Women Artists in Revolution

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Women Artists in Revolution (WAR) was a New York City-based collective of American women artists and activists that formed in 1969. They seceded from the male-dominated Art Workers' Coalition (AWC), prompted by the Whitney Museum of American Art's 1969 Annual (later the Whitney Biennial), which included only eight women out of the 143 featured artists shown.[1] In 1970, WAR members sent letters to the Whitney Museum, as well as the Museum of Modern Art, demanding both museums change their policies to be more inclusive of women artists.[2] That same year, the Ad Hoc Women Artists' Group formed and also concentrated on the discrimination of women in the Whitney Museum's annual survey exhibitions.[3] These protest efforts led to an increase of women artists at the next Whitney Annual, rising from an average of 5 to 10% before 1969 to 22% in 1970.[4][5] Also in this year, WAR sponsored "X to the 12th Power", the first all-women's exhibition in New York, held at Museum, an alternative exhibition space organized by American minimalist artists Carl Andre and Robert Morris.[6] WAR, along with a group called Feminists in the Arts, also created the Women's Interart Center, the first alternative feminist space, where they established a graphics and silk-screen workshop taught by artist Jacqueline Skiles.[7] By 1972, WAR abandoned their efforts to change museum policies and focused more on consciousness-raising of the struggles of women artists.[8]

Notable former members[edit]

References[edit]

  1. ^ The power of feminist art : the American movement of the 1970s, history and impact. Broude, Norma., Garrard, Mary D., Brodsky, Judith K. New York: H.N. Abrams. 1994. ISBN 0810937328. OCLC 29794506.CS1 maint: others (link)
  2. ^ Making their mark : women artists move into the mainstream, 1970-85. Rosen, Randy., Brawer, Catherine Coleman., Cincinnati Art Museum. (1st ed.). New York: Abbeville Press. 1989. ISBN 0896599582. OCLC 18259773.CS1 maint: others (link)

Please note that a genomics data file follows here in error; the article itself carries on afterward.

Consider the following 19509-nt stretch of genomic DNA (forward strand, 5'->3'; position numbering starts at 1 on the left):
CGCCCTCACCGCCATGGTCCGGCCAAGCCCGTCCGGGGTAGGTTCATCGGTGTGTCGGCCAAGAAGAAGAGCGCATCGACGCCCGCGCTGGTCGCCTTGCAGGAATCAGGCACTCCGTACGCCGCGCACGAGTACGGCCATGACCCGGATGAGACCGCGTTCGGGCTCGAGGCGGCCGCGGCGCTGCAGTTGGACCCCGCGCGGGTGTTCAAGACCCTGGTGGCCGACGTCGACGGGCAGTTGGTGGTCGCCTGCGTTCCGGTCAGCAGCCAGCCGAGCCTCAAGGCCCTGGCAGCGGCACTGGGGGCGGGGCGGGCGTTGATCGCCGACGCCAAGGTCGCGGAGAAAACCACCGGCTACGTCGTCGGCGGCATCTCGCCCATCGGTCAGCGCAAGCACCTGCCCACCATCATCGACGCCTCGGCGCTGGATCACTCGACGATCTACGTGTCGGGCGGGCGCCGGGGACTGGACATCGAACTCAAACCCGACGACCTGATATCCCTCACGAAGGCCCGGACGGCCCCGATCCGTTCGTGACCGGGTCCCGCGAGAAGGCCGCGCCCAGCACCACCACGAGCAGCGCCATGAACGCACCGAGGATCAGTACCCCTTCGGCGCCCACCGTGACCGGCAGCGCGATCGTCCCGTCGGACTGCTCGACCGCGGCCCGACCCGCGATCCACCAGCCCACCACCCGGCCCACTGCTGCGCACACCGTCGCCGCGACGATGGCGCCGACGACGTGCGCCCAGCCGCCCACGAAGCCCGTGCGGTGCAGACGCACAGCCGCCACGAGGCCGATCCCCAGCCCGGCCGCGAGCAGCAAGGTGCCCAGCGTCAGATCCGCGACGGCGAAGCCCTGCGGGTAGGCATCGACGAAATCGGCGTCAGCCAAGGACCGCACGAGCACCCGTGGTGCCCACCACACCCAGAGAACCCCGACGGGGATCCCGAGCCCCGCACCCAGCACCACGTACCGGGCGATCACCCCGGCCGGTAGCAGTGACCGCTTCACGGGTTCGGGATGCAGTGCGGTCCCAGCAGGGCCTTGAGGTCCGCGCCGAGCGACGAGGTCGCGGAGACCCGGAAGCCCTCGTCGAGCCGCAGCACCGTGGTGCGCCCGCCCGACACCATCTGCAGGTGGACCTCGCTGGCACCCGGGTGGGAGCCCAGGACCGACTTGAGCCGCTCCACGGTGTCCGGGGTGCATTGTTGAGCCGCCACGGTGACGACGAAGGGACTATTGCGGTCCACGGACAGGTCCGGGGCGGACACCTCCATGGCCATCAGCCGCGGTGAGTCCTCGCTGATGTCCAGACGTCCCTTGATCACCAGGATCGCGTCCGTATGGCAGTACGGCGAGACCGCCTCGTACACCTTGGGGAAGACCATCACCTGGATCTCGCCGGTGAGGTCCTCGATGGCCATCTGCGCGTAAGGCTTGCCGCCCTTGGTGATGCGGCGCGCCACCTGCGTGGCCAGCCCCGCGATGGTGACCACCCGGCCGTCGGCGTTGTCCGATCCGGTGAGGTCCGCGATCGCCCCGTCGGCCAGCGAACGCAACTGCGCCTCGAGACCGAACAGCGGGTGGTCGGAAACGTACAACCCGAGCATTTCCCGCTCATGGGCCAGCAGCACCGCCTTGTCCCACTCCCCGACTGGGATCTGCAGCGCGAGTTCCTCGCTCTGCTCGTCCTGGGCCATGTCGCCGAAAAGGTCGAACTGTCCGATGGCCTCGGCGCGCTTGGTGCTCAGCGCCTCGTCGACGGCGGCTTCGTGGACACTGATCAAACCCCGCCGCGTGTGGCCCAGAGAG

3. ^ The power of feminist art : the American movement of the 1970s, history and impact. Broude, Norma., Garrard, Mary D., Brodsky, Judith K. New York: H.N. Abrams. 1994. ISBN 0810937328. OCLC 29794506.CS1 maint: others (link)
  4. ^ The power of feminist art : the American movement of the 1970s, history and impact. Broude, Norma., Garrard, Mary D., Brodsky, Judith K. New York: H.N. Abrams. 1994. ISBN 0810937328. OCLC 29794506.CS1 maint: others (link)
  5. ^ Gardner-Huggett, Joanna (2007). "The Women Artists' Cooperative Space as a Site for Social Change: Artemisia Gallery, Chicago (1973—1979)". Social Justice. 34 (1 (107)): 29. JSTOR 29768420.
  6. ^ The power of feminist art : the American movement of the 1970s, history and impact. Broude, Norma., Garrard, Mary D., Brodsky, Judith K. New York: H.N. Abrams. 1994. ISBN 0810937328. OCLC 29794506.CS1 maint: others (link)
  7. ^ The power of feminist art : the American movement of the 1970s, history and impact. Broude, Norma., Garrard, Mary D., Brodsky, Judith K. New York: H.N. Abrams. 1994. ISBN 0810937328. OCLC 29794506.CS1 maint: others (link)
  8. ^ The power of feminist art : the American movement of the 1970s, history and impact. Broude, Norma., Garrard, Mary D., Brodsky, Judith K. New York: H.N. Abrams. 1994. ISBN 0810937328. OCLC 29794506.CS1 maint: others (link)

External links[edit]